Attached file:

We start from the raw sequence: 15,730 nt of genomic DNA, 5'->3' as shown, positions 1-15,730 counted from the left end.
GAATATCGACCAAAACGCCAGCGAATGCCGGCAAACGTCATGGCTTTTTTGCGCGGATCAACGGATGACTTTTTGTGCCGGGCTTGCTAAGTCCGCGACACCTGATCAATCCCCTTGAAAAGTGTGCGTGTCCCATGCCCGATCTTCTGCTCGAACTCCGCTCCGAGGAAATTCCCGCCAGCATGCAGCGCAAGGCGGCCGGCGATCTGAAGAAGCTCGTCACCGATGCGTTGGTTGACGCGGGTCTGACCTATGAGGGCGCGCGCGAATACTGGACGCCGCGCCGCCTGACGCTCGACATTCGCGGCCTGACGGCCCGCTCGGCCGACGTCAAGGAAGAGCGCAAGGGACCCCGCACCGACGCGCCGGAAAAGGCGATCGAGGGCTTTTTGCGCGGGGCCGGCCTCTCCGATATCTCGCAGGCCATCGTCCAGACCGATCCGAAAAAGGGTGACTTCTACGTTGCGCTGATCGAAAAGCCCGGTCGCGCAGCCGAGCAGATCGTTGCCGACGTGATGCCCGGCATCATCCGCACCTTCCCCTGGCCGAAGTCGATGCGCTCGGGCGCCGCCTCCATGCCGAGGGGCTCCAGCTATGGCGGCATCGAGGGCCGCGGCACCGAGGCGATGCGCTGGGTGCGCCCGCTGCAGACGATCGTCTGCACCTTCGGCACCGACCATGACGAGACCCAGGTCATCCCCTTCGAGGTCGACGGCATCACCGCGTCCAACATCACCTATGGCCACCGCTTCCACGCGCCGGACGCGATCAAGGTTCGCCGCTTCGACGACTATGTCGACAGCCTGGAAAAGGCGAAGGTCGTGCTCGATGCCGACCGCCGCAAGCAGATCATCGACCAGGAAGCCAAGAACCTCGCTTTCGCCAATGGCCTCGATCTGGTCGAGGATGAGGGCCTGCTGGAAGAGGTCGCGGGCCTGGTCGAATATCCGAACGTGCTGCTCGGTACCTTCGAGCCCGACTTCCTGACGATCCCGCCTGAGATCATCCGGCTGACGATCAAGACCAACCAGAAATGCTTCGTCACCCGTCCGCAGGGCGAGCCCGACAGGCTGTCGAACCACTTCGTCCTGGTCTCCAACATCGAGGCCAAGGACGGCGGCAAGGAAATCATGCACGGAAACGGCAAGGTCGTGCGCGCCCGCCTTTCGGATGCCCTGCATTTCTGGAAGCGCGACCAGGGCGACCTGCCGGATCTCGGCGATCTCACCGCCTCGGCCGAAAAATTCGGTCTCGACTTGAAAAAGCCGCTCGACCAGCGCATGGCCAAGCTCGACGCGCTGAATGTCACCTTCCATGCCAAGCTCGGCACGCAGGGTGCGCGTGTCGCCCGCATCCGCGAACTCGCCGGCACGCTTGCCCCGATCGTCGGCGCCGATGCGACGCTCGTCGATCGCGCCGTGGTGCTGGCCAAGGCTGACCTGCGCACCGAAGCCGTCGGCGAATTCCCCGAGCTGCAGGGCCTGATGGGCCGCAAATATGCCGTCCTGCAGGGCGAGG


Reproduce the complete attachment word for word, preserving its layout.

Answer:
We start from the raw sequence: 15,730 nt of genomic DNA, 5'->3' as shown, positions 1-15,730 counted from the left end.
GAATATCGACCAAAACGCCAGCGAATGCCGGCAAACGTCATGGCTTTTTTGCGCGGATCAACGGATGACTTTTTGTGCCGGGCTTGCTAAGTCCGCGACACCTGATCAATCCCCTTGAAAAGTGTGCGTGTCCCATGCCCGATCTTCTGCTCGAACTCCGCTCCGAGGAAATTCCCGCCAGCATGCAGCGCAAGGCGGCCGGCGATCTGAAGAAGCTCGTCACCGATGCGTTGGTTGACGCGGGTCTGACCTATGAGGGCGCGCGCGAATACTGGACGCCGCGCCGCCTGACGCTCGACATTCGCGGCCTGACGGCCCGCTCGGCCGACGTCAAGGAAGAGCGCAAGGGACCCCGCACCGACGCGCCGGAAAAGGCGATCGAGGGCTTTTTGCGCGGGGCCGGCCTCTCCGATATCTCGCAGGCCATCGTCCAGACCGATCCGAAAAAGGGTGACTTCTACGTTGCGCTGATCGAAAAGCCCGGTCGCGCAGCCGAGCAGATCGTTGCCGACGTGATGCCCGGCATCATCCGCACCTTCCCCTGGCCGAAGTCGATGCGCTCGGGCGCCGCCTCCATGCCGAGGGGCTCCAGCTATGGCGGCATCGAGGGCCGCGGCACCGAGGCGATGCGCTGGGTGCGCCCGCTGCAGACGATCGTCTGCACCTTCGGCACCGACCATGACGAGACCCAGGTCATCCCCTTCGAGGTCGACGGCATCACCGCGTCCAACATCACCTATGGCCACCGCTTCCACGCGCCGGACGCGATCAAGGTTCGCCGCTTCGACGACTATGTCGACAGCCTGGAAAAGGCGAAGGTCGTGCTCGATGCCGACCGCCGCAAGCAGATCATCGACCAGGAAGCCAAGAACCTCGCTTTCGCCAATGGCCTCGATCTGGTCGAGGATGAGGGCCTGCTGGAAGAGGTCGCGGGCCTGGTCGAATATCCGAACGTGCTGCTCGGTACCTTCGAGCCCGACTTCCTGACGATCCCGCCTGAGATCATCCGGCTGACGATCAAGACCAACCAGAAATGCTTCGTCACCCGTCCGCAGGGCGAGCCCGACAGGCTGTCGAACCACTTCGTCCTGGTCTCCAACATCGAGGCCAAGGACGGCGGCAAGGAAATCATGCACGGAAACGGCAAGGTCGTGCGCGCCCGCCTTTCGGATGCCCTGCATTTCTGGAAGCGCGACCAGGGCGACCTGCCGGATCTCGGCGATCTCACCGCCTCGGCCGAAAAATTCGGTCTCGACTTGAAAAAGCCGCTCGACCAGCGCATGGCCAAGCTCGACGCGCTGAATGTCACCTTCCATGCCAAGCTCGGCACGCAGGGTGCGCGTGTCGCCCGCATCCGCGAACTCGCCGGCACGCTTGCCCCGATCGTCGGCGCCGATGCGACGCTCGTCGATCGCGCCGTGGTGCTGGCCAAGGCTGACCTGCGCACCGAAGCCGTCGGCGAATTCCCCGAGCTGCAGGGCCTGATGGGCCGCAAATATGCCGTCCTGCAGGGCGAGG